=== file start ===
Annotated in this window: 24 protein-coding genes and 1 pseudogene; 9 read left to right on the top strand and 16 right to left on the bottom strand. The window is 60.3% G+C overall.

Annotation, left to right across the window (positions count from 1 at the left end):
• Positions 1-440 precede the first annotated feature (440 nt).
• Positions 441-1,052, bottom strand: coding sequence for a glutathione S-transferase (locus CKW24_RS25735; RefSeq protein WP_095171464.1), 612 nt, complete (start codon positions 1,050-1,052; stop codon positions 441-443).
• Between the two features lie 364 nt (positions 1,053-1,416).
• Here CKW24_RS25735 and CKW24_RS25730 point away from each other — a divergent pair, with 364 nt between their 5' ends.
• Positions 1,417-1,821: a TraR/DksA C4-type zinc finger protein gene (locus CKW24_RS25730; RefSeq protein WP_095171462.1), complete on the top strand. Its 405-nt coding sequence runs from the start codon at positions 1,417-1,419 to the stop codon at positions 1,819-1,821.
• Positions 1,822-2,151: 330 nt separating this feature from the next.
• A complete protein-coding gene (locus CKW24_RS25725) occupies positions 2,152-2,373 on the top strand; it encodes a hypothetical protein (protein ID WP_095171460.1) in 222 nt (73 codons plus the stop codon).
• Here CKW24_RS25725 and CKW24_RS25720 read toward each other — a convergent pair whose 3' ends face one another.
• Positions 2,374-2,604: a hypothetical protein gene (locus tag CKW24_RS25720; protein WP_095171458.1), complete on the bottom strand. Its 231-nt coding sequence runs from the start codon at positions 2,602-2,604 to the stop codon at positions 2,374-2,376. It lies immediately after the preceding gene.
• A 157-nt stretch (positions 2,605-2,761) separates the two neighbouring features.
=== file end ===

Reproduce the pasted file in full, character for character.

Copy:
Annotated in this window: 24 protein-coding genes and 1 pseudogene; 9 read left to right on the top strand and 16 right to left on the bottom strand. The window is 60.3% G+C overall.

Annotation, left to right across the window (positions count from 1 at the left end):
• Positions 1-440 precede the first annotated feature (440 nt).
• Positions 441-1,052, bottom strand: coding sequence for a glutathione S-transferase (locus CKW24_RS25735; RefSeq protein WP_095171464.1), 612 nt, complete (start codon positions 1,050-1,052; stop codon positions 441-443).
• Between the two features lie 364 nt (positions 1,053-1,416).
• Here CKW24_RS25735 and CKW24_RS25730 point away from each other — a divergent pair, with 364 nt between their 5' ends.
• Positions 1,417-1,821: a TraR/DksA C4-type zinc finger protein gene (locus CKW24_RS25730; RefSeq protein WP_095171462.1), complete on the top strand. Its 405-nt coding sequence runs from the start codon at positions 1,417-1,419 to the stop codon at positions 1,819-1,821.
• Positions 1,822-2,151: 330 nt separating this feature from the next.
• A complete protein-coding gene (locus CKW24_RS25725) occupies positions 2,152-2,373 on the top strand; it encodes a hypothetical protein (protein ID WP_095171460.1) in 222 nt (73 codons plus the stop codon).
• Here CKW24_RS25725 and CKW24_RS25720 read toward each other — a convergent pair whose 3' ends face one another.
• Positions 2,374-2,604: a hypothetical protein gene (locus tag CKW24_RS25720; protein WP_095171458.1), complete on the bottom strand. Its 231-nt coding sequence runs from the start codon at positions 2,602-2,604 to the stop codon at positions 2,374-2,376. It lies immediately after the preceding gene.
• A 157-nt stretch (positions 2,605-2,761) separates the two neighbouring features.